Oxygen has several different effects on fresh animal matter depending in part on the type of matter. It oxygenates the blood and muscle pigments, hemogolobin and myoglobin, converting them from their non-oxygenated `blue` form to their oxygenated `red` form which gives the characteristic `red bloom` to red meats. Oxygen also may oxidize each of these pigments to a brown oxidation product, methemoglobin or metmyoglobin, under certain conditions. The penetration of oxygen into and through red meat occurs so slowly the to the density of the flesh, that respiratory oxygen consumption in the superficial layers consumes oxygen more rapidly than it can enter, creating an anaerobic `blue` zone beginning only a few mm below the surface of red meat stored in atmospheric air. Consequently most of the bulk of fresh meat is anaerobic and therefore unable to respire and product heat. It is for this reason that I refer to animal matter as non-respiring. Hemoglobin and myoglobin in the superficial layer are sensitized to oxidation when these pigments are not oxygenated, and since the oxygen partial pressure and degree of oxygenation decrease in an inward direction, the tendency for these pigments to oxidize and brown also increases in that direction, reaching a maximum just prior to the anaerobic zone, and then abruptly all browning ceases because there is no oxygen present to cause oxidation. When the ambient oxygen partial pressure is lowered, progressively the anaerobic zone migrates closer to the surface, until at a hypobaric pressure of 8 to 50 mm HgA it begins a fraction of a mm below the surface. Now the intense browning at the leading edge of the anaerobic zone no longer is obscured by a lighter brown intervening layer, so the meat appears unusually brown to the viewer. It is for this reason that the method of U.S. Pat. No. 3,958,028 and equipment of U.S. Pat. No. 4,061,483 seem to accelerate the superficial browning of red meats. One method presently used to prevent superficial browning exposes the surface of the meat to an unusually high concentration of oxygen, much higher than in atmospheric air, but this has the disadvantage that it favors the growth of aerobic spoilage bacteria and the oxidative yellowing of fat. I simultaneously prevent superficial browning of the surface of red meats, fat oxidation, and the growth of aerobic and microaerophilic slime and odor forming spoilage bacteria by removing all oxygen from the vacuum chamber.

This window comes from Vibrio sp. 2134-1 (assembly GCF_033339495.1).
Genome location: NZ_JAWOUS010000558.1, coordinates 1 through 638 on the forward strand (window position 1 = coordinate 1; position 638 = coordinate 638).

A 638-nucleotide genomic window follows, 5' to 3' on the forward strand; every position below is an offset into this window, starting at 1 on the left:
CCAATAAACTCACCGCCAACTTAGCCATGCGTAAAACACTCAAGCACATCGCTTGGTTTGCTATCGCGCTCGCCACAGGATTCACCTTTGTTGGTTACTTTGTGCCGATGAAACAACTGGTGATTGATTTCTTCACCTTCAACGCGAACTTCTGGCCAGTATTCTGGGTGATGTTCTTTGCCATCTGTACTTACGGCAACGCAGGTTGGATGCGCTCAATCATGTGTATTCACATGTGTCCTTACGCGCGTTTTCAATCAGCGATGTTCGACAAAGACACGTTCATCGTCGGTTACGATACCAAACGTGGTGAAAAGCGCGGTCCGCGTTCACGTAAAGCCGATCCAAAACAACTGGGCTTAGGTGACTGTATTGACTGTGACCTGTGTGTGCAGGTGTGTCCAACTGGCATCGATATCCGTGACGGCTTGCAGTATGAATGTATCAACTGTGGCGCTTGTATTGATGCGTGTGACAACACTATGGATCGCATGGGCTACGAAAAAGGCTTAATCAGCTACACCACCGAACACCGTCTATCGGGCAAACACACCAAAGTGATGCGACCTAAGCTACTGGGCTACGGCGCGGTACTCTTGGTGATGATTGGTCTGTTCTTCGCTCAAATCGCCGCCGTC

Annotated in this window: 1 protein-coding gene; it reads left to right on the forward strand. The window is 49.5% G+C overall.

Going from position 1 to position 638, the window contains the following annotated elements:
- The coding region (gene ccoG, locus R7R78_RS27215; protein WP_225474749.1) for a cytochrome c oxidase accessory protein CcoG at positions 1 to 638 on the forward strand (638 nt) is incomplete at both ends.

Even in the absence of all oxygen, fresh animal matter eventually spoils in part due to the growth of various types of anaerobic bacteria, yeasts, and a few types of molds on the surface of the animal matter. Each microbial form has its own particular water activity (aw) requirement: for example. Lactobacilli only grow if aw ≧0.91 (91% relative humidity); many other types of psychrotrophic spoilage bacteria only grow if aw ≧0.93 to 0.98; most psychrotropic yeasts require aw ≧0.87 to 0.91, although a few tolerate as low as 0.7 to 0.8, and various psychrotrophic molds require aw ≧0.80 to 0.88. Therefore, lowering the water activity at the surface of animal matter invariably slows the growth of many forms of surface microbes, but water activity cannot be decreased indescriminantly without considering other functions which it fulfills. The water activity must be kept high enough to prevent excessive weight loss and shrinkage. I have discovered that when I adjust the evacuation rate to exhaust nearly saturated steam from the vacuum chamber at a rate of about 1% of the initial weight of the animal matter each month, the surface water activity is lowered sufficiently to inhibit the growth of most types of microbes, but not enough to cause an undesireable amount of shrinkage and drying. To the contrary, most consumers prefer the appearance of the animal matter when it has dried to this extent, and object to the appearance when all drying is prevented by a saturated relative humidity. The effective pump capacity needed to evacuate the appropriate amount of water each month can be computed from the expression:
% weight loss/month=2.3×10-3 Seff /Md1 Equation 1